Apple suppliers Foxconn and Nidec plan electric vehicle tie-up


Foxconn and Nidec have launched talks to set up a Taiwan-based joint venture next year to build motors for electric vehicles, as the two Apple suppliers make an aggressive push into the market.

Japanese manufacturer Nidec will deepen ties with Taiwan’s Foxconn — the world’s largest contract electronic manufacturer — and is planning to spend $9bn in acquisitions over the next five years to increase sales of electric vehicle motors.

“Currently. the majority of our [automotive] clients are carmakers. But in addition to those who have traditionally been selling cars, we are now seeing loads of new entrants from other sectors,” Jun Seki, a former Nissan executive who was appointed Nidec’s chief executive earlier this year, told an online news conference.

Nidec’s joint venture with Foxconn’s automotive division builds on a partnership announced in March to develop electric vehicle drive systems. The companies did not disclose how much they will invest in the joint venture, saying they will conduct feasibility studies and negotiate details of their contract by the end of the year.

For Foxconn, it is the latest in a series of joint ventures and partnerships including with Chinese, Taiwanese and European carmakers as it makes its way into the automotive supply chain. 

Among recent deals, it has a co-operation agreement with Chinese electric vehicle company Byton and plans to manufacture for US electric vehicle designer Fisker from late 2023.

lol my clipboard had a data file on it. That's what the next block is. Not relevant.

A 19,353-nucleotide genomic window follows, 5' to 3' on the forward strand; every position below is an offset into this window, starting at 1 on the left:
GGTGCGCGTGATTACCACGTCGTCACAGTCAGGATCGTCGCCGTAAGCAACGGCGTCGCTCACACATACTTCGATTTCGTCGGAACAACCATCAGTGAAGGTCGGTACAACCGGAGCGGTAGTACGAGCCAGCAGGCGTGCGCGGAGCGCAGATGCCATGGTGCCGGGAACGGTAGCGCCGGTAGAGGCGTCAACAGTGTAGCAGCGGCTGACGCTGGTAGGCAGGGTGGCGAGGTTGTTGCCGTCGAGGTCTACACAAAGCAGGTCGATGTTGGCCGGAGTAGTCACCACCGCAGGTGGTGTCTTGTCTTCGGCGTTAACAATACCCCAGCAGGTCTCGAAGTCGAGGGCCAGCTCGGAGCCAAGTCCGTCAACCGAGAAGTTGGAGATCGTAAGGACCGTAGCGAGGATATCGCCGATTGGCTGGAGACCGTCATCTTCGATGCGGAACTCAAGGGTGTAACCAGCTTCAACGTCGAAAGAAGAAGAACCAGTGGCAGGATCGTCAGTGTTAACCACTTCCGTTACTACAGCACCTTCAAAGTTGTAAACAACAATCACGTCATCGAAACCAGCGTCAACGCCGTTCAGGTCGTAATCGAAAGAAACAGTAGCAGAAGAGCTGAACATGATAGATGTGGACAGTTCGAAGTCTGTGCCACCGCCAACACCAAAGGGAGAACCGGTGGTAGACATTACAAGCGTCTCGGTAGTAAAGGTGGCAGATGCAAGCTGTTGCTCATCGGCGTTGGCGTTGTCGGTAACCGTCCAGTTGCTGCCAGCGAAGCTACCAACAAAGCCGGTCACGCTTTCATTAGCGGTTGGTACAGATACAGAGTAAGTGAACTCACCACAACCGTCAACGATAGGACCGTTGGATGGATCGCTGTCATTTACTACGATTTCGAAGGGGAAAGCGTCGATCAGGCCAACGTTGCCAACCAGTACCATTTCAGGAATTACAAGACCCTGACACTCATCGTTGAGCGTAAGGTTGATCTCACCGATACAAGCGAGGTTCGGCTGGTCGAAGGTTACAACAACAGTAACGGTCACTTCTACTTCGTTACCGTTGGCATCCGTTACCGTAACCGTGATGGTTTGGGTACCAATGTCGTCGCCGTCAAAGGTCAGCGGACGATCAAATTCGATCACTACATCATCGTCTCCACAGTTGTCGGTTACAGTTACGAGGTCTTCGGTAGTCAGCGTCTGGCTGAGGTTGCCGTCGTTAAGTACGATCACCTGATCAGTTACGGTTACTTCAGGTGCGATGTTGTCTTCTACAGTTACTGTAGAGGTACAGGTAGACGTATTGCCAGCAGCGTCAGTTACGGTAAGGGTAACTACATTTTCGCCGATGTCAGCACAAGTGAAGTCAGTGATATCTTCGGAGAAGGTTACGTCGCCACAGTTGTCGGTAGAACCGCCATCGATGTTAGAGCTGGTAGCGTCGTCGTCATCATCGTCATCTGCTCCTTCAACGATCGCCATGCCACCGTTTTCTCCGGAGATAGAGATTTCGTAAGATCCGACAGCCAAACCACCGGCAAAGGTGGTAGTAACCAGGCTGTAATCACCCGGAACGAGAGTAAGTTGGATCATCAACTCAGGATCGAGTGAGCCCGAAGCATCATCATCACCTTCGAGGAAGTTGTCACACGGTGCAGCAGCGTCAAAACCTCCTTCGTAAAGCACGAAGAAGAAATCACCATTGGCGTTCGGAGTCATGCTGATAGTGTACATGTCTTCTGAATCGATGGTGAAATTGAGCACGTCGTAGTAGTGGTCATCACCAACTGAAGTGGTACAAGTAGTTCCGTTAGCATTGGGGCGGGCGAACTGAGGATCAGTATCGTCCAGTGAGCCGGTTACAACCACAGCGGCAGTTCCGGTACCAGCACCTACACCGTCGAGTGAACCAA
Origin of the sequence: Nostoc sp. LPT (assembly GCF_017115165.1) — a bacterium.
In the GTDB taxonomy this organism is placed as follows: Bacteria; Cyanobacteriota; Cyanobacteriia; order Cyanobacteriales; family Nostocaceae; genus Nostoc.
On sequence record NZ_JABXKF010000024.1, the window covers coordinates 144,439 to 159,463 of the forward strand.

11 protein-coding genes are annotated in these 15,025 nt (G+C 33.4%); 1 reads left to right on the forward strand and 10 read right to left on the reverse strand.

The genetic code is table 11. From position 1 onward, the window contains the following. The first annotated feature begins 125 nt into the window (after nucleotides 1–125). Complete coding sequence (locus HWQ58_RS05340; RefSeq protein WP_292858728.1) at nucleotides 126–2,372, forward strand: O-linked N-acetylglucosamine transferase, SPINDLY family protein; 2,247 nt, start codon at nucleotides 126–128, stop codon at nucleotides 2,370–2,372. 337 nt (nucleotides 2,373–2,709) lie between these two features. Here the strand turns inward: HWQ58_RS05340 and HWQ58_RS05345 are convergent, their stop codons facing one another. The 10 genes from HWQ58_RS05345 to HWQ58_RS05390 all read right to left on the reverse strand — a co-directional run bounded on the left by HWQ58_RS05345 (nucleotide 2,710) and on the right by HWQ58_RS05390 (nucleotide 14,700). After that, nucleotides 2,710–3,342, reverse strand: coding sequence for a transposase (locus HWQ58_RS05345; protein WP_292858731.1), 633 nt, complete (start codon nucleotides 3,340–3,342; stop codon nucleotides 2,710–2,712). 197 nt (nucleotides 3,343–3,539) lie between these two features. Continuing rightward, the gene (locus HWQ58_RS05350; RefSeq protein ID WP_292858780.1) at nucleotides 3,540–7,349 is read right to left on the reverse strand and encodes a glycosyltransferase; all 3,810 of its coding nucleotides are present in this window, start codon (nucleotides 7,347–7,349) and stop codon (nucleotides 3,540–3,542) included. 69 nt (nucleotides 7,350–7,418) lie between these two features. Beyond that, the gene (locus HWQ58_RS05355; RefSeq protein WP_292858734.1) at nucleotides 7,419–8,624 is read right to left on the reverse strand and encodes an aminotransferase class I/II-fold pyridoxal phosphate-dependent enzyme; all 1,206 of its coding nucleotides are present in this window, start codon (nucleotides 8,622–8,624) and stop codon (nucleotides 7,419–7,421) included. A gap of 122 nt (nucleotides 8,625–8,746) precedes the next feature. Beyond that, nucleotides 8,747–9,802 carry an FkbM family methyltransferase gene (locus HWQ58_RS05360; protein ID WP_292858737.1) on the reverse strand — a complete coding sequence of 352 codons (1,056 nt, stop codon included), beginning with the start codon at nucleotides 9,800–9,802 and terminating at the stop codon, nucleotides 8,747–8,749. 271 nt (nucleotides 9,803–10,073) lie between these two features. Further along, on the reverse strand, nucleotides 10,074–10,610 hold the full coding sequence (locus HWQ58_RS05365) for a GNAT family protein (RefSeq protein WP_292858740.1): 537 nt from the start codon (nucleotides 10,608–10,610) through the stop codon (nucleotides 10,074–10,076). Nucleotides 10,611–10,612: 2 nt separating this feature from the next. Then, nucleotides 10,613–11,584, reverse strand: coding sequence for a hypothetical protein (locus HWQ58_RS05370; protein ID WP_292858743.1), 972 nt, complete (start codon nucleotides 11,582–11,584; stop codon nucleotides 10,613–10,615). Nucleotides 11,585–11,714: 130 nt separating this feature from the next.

Last year, it founded an industry alliance called MIH to offer a complete software and hardware platform for making electric cars. Its push into electric vehicle manufacturing could also make it easier for Apple, its largest customer, to enter the car market.

Nidec also has a joint venture with Stellantis, the car group formed by the merger of FCA and PSA, and with China’s Guangzhou Automobile Group. 

Nidec also said on Wednesday that it planned to double its revenue to ¥4tn ($36bn) by the fiscal year ending in March 2026, of which one-third is expected to come from sales of automotive products. The group has ambitions to increase its revenue to ¥10tn by fiscal 2030.

The key to reaching that target will be mergers and acquisitions, a hallmark strategy of the Kyoto-based manufacturer, which has historically expanded through aggressive cross-border takeovers. 

Shigenobu Nagamori, the group’s founder and chair, poached Seki from Nissan as his successor and to strengthen the group’s push into cars.

“To take ourselves to ¥10tn [in sales], we need to bring in the relevant talent and acquire large companies,” Nagamori said.

Asked about its M&A strategy, Seki said he would focus on filling technology and geographical gaps in areas where the company sees growth.



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